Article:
In 1991, Spain’s Basque Country’s government suggested to the Guggenheim Foundation that they could fund a museum to be built along Bilbao’s port. Obviously in the Foundation’s opinion the culture, cuisine, and stunning landscape of the Basque country, the extreme western end of Spain’s border with France, was an influencing factor to move ahead.
The Bilbao Guggenheim Museum became a reality of contemporary beauty and also Bilbao’s main source of income today. With architecture designed by Canadian-American architect Frank Gehry, the Bilbao Guggenheim Museum opened in 1997 to both critical and public acclaim. It was named in the 2010 World Architect’s Survey as one of the most important works created since 1980. The Guggenheim Foundation rotates some of its permanent collection through the Bilbao museum and also organizes temporary exhibitions there.
The building itself is the principal star. The exterior fits magnificently into the riverscape of bridges and water in Bilbao. Inside and outside the building many permanent sculptures shine.
Outside, two Jeff Koons sculptures, the “Puppy” made of stainless steel and flowering plants, and the “Tulip” made of stainless steel and translucent lacquer greet visitors at major entrances.
Currently two important exhibits are rotating through the Bilbao Guggenheim museum: “Chagall, The Break-though Years 1911-1919” and “Art and China After 1989 – Theater of the World.” It is ironic that both exhibits highlight the personal struggles of war and oppressive governments. Marc Chagall, a Jewish Russian-French artist, was reunited with his finance in Vitebsk, Russia in 1914. He was trapped there by the outbreak of World War I where he experienced the inequality and prejudice in Russia which would influence his modernist art.
China’s Tiananmen Square Massacre of 1989 shaped the people and art of China. Seventy-one key artists’ works are exhibited here. The artists serve as both catalysts and skeptics of the transforming country. Identity, equality, ideology and control were all in flux after 1989 in China.
The charming cuisine of the Basque country draws visitors to Bilbao. Following a morning trip to the Guggenheim museum, the Plaza Nueva square welcomes the adventurous diner to the world of Pintxos (pronounced peen-chos.) ‘Pintxo’ is a ‘Basque-ified’ take on the Spanish word ‘pincho,’ which itself comes from the verb ‘pinchar,’ which is ‘to pierce.’ Pintxos are traditionally pierced with a cocktail stick attached to a piece of bread.
Two of the best places to experience Pintxos are located in Plaza Nueva not far from the Guggenheim. Enjoy hospitality, wine and cocktails, along with Pintxos at the restaurants Victor Montes and Gure Toki. Both offer a plethora of Pintxo choices ranging from the elegant Victor Montes’ Foie Gras topped with cherry sauce on puff pastry to Gure Toki’s hotdog-like sausage and cheese wrapped Pintxos.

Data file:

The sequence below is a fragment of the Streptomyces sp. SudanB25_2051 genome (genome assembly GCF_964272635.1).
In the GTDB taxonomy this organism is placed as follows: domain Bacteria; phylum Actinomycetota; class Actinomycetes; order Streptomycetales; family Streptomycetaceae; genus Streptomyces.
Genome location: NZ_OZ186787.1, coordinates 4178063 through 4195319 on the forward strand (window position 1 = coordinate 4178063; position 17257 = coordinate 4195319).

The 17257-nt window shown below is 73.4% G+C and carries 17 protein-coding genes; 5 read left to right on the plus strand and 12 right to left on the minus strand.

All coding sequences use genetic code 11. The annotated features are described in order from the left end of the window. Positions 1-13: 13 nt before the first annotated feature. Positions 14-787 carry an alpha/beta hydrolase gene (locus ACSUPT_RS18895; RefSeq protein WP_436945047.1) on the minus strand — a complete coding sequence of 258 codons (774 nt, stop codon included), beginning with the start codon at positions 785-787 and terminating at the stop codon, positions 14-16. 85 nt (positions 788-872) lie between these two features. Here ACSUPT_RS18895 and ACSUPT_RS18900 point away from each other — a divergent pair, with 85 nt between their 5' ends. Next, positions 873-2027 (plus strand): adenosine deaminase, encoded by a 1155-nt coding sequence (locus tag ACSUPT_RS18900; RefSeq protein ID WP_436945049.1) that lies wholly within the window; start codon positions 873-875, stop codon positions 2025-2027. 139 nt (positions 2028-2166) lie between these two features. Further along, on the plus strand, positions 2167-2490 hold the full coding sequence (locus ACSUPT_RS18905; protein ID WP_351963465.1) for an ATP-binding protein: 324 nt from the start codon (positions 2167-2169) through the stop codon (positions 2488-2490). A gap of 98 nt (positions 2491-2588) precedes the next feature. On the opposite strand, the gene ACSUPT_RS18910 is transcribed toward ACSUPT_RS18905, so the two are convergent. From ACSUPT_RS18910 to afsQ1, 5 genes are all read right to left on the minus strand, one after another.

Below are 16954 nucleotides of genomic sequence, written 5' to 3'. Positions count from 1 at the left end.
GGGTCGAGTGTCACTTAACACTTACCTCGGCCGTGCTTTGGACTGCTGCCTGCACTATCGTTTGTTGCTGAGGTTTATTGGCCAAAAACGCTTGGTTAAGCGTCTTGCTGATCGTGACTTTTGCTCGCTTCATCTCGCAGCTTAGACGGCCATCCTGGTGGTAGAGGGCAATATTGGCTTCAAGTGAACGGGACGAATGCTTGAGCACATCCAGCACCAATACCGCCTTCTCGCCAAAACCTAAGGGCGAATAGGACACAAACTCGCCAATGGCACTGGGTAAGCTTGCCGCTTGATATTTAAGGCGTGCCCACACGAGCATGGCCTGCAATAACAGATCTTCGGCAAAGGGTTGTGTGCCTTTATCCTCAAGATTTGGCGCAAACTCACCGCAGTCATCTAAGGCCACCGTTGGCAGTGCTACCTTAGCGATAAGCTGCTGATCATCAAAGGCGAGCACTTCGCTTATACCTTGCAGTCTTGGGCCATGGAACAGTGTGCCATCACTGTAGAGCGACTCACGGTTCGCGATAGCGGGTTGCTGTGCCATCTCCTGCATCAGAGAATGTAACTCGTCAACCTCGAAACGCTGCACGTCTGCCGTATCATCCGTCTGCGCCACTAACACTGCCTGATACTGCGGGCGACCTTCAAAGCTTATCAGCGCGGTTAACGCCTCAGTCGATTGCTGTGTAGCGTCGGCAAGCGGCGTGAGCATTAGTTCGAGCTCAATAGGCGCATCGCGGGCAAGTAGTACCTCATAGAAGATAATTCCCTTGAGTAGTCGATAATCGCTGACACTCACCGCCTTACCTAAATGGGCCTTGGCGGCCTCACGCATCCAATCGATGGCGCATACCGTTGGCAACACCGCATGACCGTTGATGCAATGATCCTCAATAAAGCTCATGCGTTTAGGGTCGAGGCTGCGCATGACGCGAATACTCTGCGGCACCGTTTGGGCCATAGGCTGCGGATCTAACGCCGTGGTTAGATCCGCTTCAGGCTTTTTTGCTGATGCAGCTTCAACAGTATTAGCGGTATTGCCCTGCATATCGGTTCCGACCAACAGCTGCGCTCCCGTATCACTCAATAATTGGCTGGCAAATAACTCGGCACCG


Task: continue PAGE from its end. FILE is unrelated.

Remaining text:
Spain is Gin & Tonic crazy. Many restaurants will include a long list of imaginative G&T selections, such as the Hendricks Muddled G&T and the G’Vine Floraison G&T. G’Vine is one of the first gins that uses a grape alcohol. Add hibiscus leaves to this unique blend for a refreshing G&T.
Basque country is home to the famous Rioja subregion called Rioja Alavesa. The wines produced here have a fuller body than the other Rioja regions’ wines. This wine country mainly uses the Viura grape for white wine and the Tempranillo grape for red wine. Important producers include: Bodegas Remirez de Ganuza, Bianco Finca La Renana, and Bodegas Valdemar Conde de Valdemar.
Mixing wine, cuisine and a Bilbao Guggenheim museum visit will give you a view of the vibrancy and the natural beauty of the Basque region of Spain. An extended visit to the Basque Country could include a stop in the Rioja Alavesa wine region and a half-day coastal sail from the Bilbao estuary into the Atlantic Ocean, the Bay of Biscay. Sightings of whales, dolphins, and porpoises are common. The modernization of the Basque region along with important art of the Bilbao Guggenheim Museum makes Bilbao a preferred destination for the discerning traveler.
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Rioja Alavesa Wine Route Association: +34 945 297 004
2013 Bodegas Valdemar Conde de Valdemar Finca Alto Cantabria, $19
White blend from Rioja, Spain
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2008 Bodegas Fernando Rimirez de Ganuza Rioja Reserva, $80
Robert Parker 93 points, this Tempranillo-based red winewill evolve with a 30+ year lifespan.
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